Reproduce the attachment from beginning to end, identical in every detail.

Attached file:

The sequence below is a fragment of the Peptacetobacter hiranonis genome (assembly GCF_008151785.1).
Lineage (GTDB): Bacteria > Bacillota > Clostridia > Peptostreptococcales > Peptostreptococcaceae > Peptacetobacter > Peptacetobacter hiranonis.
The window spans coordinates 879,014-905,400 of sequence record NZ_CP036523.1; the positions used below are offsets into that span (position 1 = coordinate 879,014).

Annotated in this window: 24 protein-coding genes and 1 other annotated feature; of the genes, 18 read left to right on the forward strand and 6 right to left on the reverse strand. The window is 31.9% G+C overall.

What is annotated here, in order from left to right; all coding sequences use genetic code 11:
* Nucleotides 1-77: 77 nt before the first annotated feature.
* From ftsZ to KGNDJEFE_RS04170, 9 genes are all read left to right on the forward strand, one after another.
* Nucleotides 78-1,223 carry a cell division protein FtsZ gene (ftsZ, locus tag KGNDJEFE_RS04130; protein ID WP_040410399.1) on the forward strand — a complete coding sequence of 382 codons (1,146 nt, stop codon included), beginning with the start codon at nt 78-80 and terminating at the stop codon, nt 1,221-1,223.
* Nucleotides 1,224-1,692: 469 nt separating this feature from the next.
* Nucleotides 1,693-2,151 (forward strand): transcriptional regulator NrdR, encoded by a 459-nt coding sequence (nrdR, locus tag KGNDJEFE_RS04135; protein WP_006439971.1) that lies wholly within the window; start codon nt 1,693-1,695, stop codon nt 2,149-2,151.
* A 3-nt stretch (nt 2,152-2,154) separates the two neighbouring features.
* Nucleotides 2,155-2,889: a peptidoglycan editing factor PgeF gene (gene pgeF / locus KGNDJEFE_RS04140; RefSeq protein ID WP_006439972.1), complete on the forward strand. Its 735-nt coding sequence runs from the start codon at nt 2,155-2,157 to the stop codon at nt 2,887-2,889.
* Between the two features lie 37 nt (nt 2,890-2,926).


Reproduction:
The sequence below is a fragment of the Peptacetobacter hiranonis genome (assembly GCF_008151785.1).
Lineage (GTDB): Bacteria > Bacillota > Clostridia > Peptostreptococcales > Peptostreptococcaceae > Peptacetobacter > Peptacetobacter hiranonis.
The window spans coordinates 879,014-905,400 of sequence record NZ_CP036523.1; the positions used below are offsets into that span (position 1 = coordinate 879,014).

Annotated in this window: 24 protein-coding genes and 1 other annotated feature; of the genes, 18 read left to right on the forward strand and 6 right to left on the reverse strand. The window is 31.9% G+C overall.

What is annotated here, in order from left to right; all coding sequences use genetic code 11:
* Nucleotides 1-77: 77 nt before the first annotated feature.
* From ftsZ to KGNDJEFE_RS04170, 9 genes are all read left to right on the forward strand, one after another.
* Nucleotides 78-1,223 carry a cell division protein FtsZ gene (ftsZ, locus tag KGNDJEFE_RS04130; protein ID WP_040410399.1) on the forward strand — a complete coding sequence of 382 codons (1,146 nt, stop codon included), beginning with the start codon at nt 78-80 and terminating at the stop codon, nt 1,221-1,223.
* Nucleotides 1,224-1,692: 469 nt separating this feature from the next.
* Nucleotides 1,693-2,151 (forward strand): transcriptional regulator NrdR, encoded by a 459-nt coding sequence (nrdR, locus tag KGNDJEFE_RS04135; protein WP_006439971.1) that lies wholly within the window; start codon nt 1,693-1,695, stop codon nt 2,149-2,151.
* A 3-nt stretch (nt 2,152-2,154) separates the two neighbouring features.
* Nucleotides 2,155-2,889: a peptidoglycan editing factor PgeF gene (gene pgeF / locus KGNDJEFE_RS04140; RefSeq protein ID WP_006439972.1), complete on the forward strand. Its 735-nt coding sequence runs from the start codon at nt 2,155-2,157 to the stop codon at nt 2,887-2,889.
* Between the two features lie 37 nt (nt 2,890-2,926).